Thus, there remains a need for a flexible, interoperable, and extensible platform that enables the effective use of PGHD through widely accepted standards for both clinical and research needs. In this paper, we present a potential solution for the robust and effective acquisition and integration of PGHD into research and clinical care with tangible examples and open-source code.


To integrate PGHD into research and clinical care needs, our team has designed and developed the Learn, Assess, Manage, and Prevent (LAMP) platform that encompasses a robust set of protocols, standards, tools, and apps. Our team initially developed the mindLAMP smartphone app [19] as part of the initial version of the LAMP platform. In this paper, we review a rearchitected and redeveloped platform comprising new frontend, backend, and analysis components to support PGHD, patient-centric care, and actionable digital phenotyping. This new platform, distinct from its predecessor, includes features such as customizable and schedulable activities, sensor data collection and analysis, messaging support with the care team, and more, available across modern web browsers and smartphone operating systems. The design and development of the platform was approached from both a patient- and clinician-focused approach as well as a semantic standards–based approach.

Patient- and Clinician-Led Design

The LAMP platform was designed and developed with continuous feedback from patients with serious mental illnesses and clinicians. Through a patient advisory panel, focus groups [20-22], clinical use, and feedback from a global consortium of users, mindLAMP has been co-designed iteratively with updates reflecting expanding ideas for its role. User input informed the adaptability, flexibility, and customizability of the LAMP platform, which resulted in a new user interface compared with the previous version, as shown in Figure 1. We established a formal system to enable anyone to suggest improvements, report bugs, and assess new features to ensure that all could partake in the iterative design rounds. This process also influenced aspects of the user experience, such as making mindLAMP available in multiple languages (English, Spanish, and Hindi) and designing to ensure easy addition of more. Key examples of patient feedback and the design outcomes they influenced are provided in Table 1.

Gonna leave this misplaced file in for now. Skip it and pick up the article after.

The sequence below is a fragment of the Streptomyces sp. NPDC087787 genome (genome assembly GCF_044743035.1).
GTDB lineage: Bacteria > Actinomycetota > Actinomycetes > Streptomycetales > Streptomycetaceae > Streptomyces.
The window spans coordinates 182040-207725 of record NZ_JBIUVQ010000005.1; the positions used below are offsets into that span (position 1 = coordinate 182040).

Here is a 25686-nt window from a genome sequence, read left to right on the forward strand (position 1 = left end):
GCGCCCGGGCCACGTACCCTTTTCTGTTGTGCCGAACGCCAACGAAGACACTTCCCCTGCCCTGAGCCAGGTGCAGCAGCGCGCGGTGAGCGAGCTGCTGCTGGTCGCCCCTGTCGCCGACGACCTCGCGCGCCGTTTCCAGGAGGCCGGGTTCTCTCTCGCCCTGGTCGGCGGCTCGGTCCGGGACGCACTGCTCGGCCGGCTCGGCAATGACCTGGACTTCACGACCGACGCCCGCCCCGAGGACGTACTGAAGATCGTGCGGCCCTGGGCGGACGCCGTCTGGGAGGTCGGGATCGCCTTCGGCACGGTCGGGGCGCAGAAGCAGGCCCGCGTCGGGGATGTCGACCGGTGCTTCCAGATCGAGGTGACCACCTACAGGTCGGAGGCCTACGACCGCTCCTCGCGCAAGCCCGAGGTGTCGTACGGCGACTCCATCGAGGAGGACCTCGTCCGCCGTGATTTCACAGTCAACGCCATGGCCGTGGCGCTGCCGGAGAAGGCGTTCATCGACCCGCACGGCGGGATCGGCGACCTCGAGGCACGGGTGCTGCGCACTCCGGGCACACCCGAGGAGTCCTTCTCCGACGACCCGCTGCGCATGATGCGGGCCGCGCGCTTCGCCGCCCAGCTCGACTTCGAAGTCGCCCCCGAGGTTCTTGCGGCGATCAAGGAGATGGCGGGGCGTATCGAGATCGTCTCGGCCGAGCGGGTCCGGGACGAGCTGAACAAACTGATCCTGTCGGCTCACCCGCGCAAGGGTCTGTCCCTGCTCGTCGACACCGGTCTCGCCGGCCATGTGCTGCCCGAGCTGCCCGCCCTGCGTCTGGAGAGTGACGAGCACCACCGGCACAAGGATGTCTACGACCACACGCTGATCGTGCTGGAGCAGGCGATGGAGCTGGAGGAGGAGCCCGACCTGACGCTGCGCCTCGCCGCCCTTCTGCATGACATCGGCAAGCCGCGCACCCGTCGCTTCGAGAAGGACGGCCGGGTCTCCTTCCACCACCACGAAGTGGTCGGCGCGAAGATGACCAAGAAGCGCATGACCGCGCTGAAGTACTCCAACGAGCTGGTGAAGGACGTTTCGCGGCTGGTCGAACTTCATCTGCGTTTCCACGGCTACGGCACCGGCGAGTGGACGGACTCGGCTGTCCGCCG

Figure 1. (A) The home screen interface of the original (version 1 with red border) mindLAMP app; (B) the new and improved home screen interface of the (version 2 with green border) mindLAMP app that incorporates multiple activities and schedules into a heads-up tab called the Feed; (C) the Learn, Assess, Manage, and Prevent tabs group embedded activities together with helpful tooltips and icons, with new activity types (eg, tips, meditation); (D) returning data and insight to users was considered a priority in the redesigned user interface and thus more advanced charting tools were integrated into the Prevent tab, accessible to both patients and clinicians.
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Table 1. Selected examples of patient feedback driving significant changes in the user experience and overall architecture of the Learn, Assess, Manage, and Prevent platform. Semantic (technical) standards–based approach.
Sample patient feedbackOutcome
“Apps like Facebook or Amazon are clear where I am lost in a sea of people or items and that is generally accepted, but with apps in the health space, who is involved, which institution is involved, level of comfort with the individuals and what data is collected, all of these factors are carefully calculated when I make a decision to join a study like this—an establishment of trust is crucial. Apps that track people incur a level of suspicion that changes between people, from none at all to a lot, perhaps depending on level of illness.”The Learn, Assess, Manage, and Prevent platform was rebuilt around an open-source collaborative environment supported by the consortium; all development and data handling processes are disclosed in the privacy policy, and significant backend changes were made to patient data equity and ownership.
“Yeah, because I don’t see any apps out there these days that help people with psychosis and when they’re getting sicker. It just seems...they just don’t help with certain things. This gives you control to go get help if somebody needs it. It’s like, the good thing about this app is, it’s getting the right information and it’s sending you somewhere, it’s almost as if you could go to the therapist with this information! You don’t want an app that’s just one sided [and siloed off from the therapist or delivery of care].”Additional types of activities were added to the mindLAMP app, including tips (Figure 2), meditation, and other informational and management tools; each of these activities captures metadata during patient use that can be interpreted and incorporated into a clinical encounter.